Listen to your gut, and when it’s feeling happy, take note. Then, chase that feeling. If there are big chunks of time in your day to day life dedicated to things that make you feel anxious or unfulfilled, throw them out. Seriously. Chase your happy. Those notes you took earlier when your gut told you that you were having a good time? Keep them close to you & read them back when you need them. Most importantly though, lace up, stretch, & sprint towards the things that fill your soul. I love to mull things over & wade in worry as much as the next person. But, there’s no better way to be happy than to chase your happy willingly. Go on y’all, try it.

Speak Out & Shout, Every Voice Matters this International Women’s Day

Wake Up To Change 

I woke up this morning as I do every morning. Full of hope for the day ahead. Full of excitement at the promise of new adventures. And, let’s be honest here, slightly sleepy & bleary-eyed after what’s been a manic start to a jet-lagged week after two weeks back home in San Diego filling my soul & recharging my inspiration batteries.

Today’s a special day though.

One a bit different to other days. Today my Twitter stream & Facebook feeds are dominated by headlines of female world-leaders, strong women we meet every day, marches, protests, & (typically) cats.

Seriously, Internet? Cats? Still?

I guess if cat worship was a ‘thing’ for ancient Egyptians, then it makes sense in the internet age – kinda.

In amongst the usual algorithmic clutter of content, & off of the back of over a year of #MeToo, #TimesUp & #NeverAgain cultural movements, I’m heartened to see a huge surge of powerful posts pointing towards the tidal swell towards equality.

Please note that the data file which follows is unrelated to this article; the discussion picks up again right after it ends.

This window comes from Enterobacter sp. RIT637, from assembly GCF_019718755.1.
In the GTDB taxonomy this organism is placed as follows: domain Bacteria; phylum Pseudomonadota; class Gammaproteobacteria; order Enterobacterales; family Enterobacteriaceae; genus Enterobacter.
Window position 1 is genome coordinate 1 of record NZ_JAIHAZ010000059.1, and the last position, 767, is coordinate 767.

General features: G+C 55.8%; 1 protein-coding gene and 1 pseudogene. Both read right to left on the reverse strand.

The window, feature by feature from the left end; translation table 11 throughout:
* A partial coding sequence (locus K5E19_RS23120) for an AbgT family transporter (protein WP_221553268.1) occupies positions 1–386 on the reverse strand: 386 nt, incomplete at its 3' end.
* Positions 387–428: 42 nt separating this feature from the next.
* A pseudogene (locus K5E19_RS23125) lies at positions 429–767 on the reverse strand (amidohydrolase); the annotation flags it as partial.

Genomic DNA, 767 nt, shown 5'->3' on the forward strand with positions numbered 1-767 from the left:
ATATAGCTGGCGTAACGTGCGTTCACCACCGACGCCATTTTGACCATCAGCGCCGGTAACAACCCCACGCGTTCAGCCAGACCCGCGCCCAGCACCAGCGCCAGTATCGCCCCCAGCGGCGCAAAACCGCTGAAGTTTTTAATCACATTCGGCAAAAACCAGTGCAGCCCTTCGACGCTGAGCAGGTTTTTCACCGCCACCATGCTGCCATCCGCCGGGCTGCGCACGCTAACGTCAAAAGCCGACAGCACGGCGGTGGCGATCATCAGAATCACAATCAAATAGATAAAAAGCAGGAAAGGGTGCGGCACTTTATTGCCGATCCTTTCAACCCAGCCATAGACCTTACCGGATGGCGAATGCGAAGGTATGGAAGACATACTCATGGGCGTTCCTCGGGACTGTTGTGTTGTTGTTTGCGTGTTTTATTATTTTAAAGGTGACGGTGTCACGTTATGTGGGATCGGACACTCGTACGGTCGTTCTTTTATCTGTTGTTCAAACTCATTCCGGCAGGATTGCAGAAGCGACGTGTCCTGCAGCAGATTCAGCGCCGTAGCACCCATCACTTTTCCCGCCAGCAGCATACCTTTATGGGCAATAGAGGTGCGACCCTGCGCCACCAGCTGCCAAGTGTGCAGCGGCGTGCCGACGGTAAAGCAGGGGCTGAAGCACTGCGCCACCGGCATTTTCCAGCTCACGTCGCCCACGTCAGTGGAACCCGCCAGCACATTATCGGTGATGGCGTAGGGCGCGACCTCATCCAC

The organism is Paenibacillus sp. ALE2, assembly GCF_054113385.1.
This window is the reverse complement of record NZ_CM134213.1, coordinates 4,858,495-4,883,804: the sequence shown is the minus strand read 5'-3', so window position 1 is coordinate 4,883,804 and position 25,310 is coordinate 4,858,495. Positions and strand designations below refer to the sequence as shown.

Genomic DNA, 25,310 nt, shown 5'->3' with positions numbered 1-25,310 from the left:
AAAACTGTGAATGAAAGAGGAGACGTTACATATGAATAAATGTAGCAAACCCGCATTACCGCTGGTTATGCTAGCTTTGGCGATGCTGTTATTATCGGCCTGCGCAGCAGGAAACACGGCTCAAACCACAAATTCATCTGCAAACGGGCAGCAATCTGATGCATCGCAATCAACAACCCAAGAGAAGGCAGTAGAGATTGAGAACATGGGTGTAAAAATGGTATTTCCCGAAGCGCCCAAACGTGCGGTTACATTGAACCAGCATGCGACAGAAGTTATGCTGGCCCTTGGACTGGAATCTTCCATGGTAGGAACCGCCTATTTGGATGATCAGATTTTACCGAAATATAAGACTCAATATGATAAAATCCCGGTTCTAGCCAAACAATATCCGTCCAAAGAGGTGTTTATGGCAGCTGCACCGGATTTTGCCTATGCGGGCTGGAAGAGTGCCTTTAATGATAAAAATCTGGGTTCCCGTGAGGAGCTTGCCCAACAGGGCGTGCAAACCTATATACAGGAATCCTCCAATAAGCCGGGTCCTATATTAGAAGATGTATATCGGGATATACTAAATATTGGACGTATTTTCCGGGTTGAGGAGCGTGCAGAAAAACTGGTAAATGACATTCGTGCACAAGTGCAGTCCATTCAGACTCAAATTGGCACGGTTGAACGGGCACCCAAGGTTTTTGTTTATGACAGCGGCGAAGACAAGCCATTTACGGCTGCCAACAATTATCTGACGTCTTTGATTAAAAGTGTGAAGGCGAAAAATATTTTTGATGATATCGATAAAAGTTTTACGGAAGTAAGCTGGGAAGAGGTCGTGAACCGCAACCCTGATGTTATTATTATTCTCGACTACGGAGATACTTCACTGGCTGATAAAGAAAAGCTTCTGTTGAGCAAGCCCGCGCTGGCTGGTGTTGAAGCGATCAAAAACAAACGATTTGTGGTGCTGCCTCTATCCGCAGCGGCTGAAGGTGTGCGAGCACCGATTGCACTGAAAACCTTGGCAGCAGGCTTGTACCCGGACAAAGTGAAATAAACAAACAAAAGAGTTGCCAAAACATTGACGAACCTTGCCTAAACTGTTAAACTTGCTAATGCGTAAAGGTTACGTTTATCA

Words are forming.
Language is building.
Sentiment is taking shape – we’re moving from impassioned pleas towards demanding action. Now.

Vivid images.
Eloquent text.
And, vivaciously poignant videos.

Sheesh, it’s 7am & I’ve gone through this Kleenex box next to me crying happy tears, angry tears, impassioned tears. I should note here, Team, I’m not usually a crier. But, as I said earlier, today’s different.

A Happy And Heavy Heart

Friends, family, colleagues, brands, politicians and businesses across the world are bringing International Women’s Day to life this year across digital and social media in a way I’ve not experienced before.

My heart? Today, is happy & heavy. Happy that so many people are not merely recognizing today as a tick-box exercise in political correctness, but rather a necessary element of driving informed, honest dialogue around gender inequality at work, at home, and beyond.

Heavy because we still face a large opposition of naysayers. People who love the patriarchal BAU of inequity & inequality that keeps most down, & lifts only a few. There’s also a heaviness in knowing that one day a year of shaking the internet isn’t enough to bring gender parity closer to reality.

Having a day set aside to celebrating the social, economic, cultural and political achievements of women feels great, but stings just a little bit too. Ya know?

What happens tomorrow? Who among us will continue to talk, argue, scrap, and otherwise fight for women’s rights?

Will we just go back to ho-hum, everyday acceptance of the world as it is. Will we still be supported by our bosses, our lovers, our family if we speak up consistently? I’m not so sure we will be. At some point we are labeled as that feminist or that girl with opinions. 

Will the wheel keep spinning or will our voices quiet again until March 8th rolls around again next year? How will we continue the dialogue daily between all people – women & men alike?

Take Action

This time last year I made a promise to myself, to my colleagues, & to my family to do better. To speak up & speak out. And to call out moments of harassment, mansplaining, inequity, & otherwise detrimental interactions towards women.

365 sleeps later? I’m bloody proud of myself. Slowly but surely I see my younger colleagues – male & female alike – standing up for each other. Allowing each other to speak. And, treating each other with more kindness.

There’s still a lot left to be done though. Old Boys Clubs still run rampant through corporations large & small.  Women are still paid less then men in the same (or even lower) positions. Vernacular & language around leadership are still very male.

Make A Promise